Synaptic Proteins After Electroconvulsive Seizures in Immature Rats

Authors

  • Ole Steen Jørgensen,

    Corresponding author
    1. Psychochemistry Institute, Rigshospitalet, DK-2100 Copenhagen, Denmark; and tVeterans Administration Medical Center, Epilepsy Research Laboratory, Sepulveda, California 91343
      Address reprint requests and correspondence to Ole Steen Jorgensen,
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  • Barney Dwyer,

    1. The Department of Neurology and the Brain Research Institute, UCLA, Los Angeles, California 90024, U.S.A
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  • Claude G. Wasterlain

    1. The Department of Neurology and the Brain Research Institute, UCLA, Los Angeles, California 90024, U.S.A
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Address reprint requests and correspondence to Ole Steen Jorgensen,

Abstract:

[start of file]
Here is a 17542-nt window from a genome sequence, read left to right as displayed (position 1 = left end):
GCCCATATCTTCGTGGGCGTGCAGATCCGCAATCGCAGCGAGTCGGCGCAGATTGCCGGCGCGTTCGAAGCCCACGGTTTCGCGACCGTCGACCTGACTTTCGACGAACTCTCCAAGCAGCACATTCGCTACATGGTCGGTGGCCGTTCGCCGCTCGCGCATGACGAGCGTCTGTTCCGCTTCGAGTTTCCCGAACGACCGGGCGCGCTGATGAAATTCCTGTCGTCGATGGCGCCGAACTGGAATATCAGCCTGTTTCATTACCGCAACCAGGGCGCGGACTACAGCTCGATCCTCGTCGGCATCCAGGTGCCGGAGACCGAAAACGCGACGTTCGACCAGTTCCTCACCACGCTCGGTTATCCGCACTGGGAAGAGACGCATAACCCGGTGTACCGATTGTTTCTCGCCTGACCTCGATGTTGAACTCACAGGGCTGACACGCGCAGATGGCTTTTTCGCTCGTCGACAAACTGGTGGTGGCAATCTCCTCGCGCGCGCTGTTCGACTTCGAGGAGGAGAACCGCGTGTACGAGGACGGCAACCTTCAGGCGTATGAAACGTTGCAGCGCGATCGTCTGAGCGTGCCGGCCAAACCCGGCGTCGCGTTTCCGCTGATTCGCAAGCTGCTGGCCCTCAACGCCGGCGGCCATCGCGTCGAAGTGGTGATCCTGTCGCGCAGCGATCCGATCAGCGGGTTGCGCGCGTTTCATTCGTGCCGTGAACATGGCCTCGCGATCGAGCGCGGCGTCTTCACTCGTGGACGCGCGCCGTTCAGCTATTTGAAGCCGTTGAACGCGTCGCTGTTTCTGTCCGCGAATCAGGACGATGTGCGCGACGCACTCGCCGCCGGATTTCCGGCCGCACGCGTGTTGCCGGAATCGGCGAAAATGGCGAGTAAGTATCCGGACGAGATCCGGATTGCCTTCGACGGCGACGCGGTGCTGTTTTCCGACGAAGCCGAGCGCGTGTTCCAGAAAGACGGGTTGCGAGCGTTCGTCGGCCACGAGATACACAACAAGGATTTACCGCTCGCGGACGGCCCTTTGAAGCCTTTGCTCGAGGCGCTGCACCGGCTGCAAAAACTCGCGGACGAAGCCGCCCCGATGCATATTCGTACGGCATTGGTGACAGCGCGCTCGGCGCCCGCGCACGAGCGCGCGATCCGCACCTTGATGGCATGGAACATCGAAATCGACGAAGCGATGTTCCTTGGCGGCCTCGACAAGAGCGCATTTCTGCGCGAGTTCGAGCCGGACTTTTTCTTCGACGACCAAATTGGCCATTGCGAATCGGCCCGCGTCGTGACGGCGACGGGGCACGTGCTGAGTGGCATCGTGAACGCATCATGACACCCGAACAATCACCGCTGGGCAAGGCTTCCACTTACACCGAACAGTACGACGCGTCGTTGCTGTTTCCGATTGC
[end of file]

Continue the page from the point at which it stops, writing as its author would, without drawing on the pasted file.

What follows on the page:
The forebrain content of several rat brain synaptic proteins (synaptin, D1, D2, and D3) was reduced in rats receiving electroconvulsive seizures on days 2–11, 9–18, or 19–28 and sacrificed at the age of 30 days. Forebrain weight, total protein, and the glial enzyme glutamine synthetase were also decreased, whereas the neuronal enolase 14–3–2 was unchanged. The findings suggest that seizures in the immature rat brain resulted in a parallel reduction of synaptic material and of the amount of glial cells. The increased concentration of the enolase 14–3–2 found in rats seizured on days 19–28 may reflect the high demands on the glycolytic system during the seizures.

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